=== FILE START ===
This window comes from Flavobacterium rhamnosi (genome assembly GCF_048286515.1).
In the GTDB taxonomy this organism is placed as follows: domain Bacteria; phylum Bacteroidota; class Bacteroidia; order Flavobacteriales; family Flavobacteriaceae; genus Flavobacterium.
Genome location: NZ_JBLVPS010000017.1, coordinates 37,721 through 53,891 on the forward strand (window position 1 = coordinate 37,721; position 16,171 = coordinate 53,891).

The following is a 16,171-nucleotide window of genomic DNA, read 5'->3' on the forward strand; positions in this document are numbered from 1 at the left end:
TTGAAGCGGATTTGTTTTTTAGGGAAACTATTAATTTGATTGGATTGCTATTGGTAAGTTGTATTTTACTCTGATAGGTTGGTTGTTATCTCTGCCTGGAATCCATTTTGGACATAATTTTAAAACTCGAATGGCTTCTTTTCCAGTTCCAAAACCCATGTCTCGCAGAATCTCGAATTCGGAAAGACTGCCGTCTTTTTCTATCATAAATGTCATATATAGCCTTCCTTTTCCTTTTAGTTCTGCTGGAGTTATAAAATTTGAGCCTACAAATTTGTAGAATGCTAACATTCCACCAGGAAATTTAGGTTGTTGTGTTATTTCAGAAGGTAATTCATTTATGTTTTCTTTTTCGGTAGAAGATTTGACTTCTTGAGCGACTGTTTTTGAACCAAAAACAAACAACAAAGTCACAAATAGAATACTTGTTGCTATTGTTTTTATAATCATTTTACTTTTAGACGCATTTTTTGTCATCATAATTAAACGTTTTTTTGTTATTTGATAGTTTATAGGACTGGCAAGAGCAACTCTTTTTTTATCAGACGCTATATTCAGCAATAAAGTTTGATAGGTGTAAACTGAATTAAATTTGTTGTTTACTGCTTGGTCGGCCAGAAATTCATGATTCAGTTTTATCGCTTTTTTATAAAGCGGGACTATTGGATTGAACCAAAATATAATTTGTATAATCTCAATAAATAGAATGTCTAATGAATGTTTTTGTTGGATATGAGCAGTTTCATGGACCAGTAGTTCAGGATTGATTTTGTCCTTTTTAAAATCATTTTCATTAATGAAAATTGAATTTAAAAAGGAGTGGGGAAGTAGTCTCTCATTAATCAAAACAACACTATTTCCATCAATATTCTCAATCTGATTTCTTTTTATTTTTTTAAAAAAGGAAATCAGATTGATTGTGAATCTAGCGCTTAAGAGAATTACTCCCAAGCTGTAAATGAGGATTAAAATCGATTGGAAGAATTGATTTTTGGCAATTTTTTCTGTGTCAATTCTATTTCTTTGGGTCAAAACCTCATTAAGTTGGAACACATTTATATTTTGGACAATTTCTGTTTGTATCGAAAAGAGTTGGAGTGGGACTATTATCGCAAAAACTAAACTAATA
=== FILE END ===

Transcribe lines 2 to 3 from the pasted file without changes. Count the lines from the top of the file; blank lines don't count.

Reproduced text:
In the GTDB taxonomy this organism is placed as follows: domain Bacteria; phylum Bacteroidota; class Bacteroidia; order Flavobacteriales; family Flavobacteriaceae; genus Flavobacterium.
Genome location: NZ_JBLVPS010000017.1, coordinates 37,721 through 53,891 on the forward strand (window position 1 = coordinate 37,721; position 16,171 = coordinate 53,891).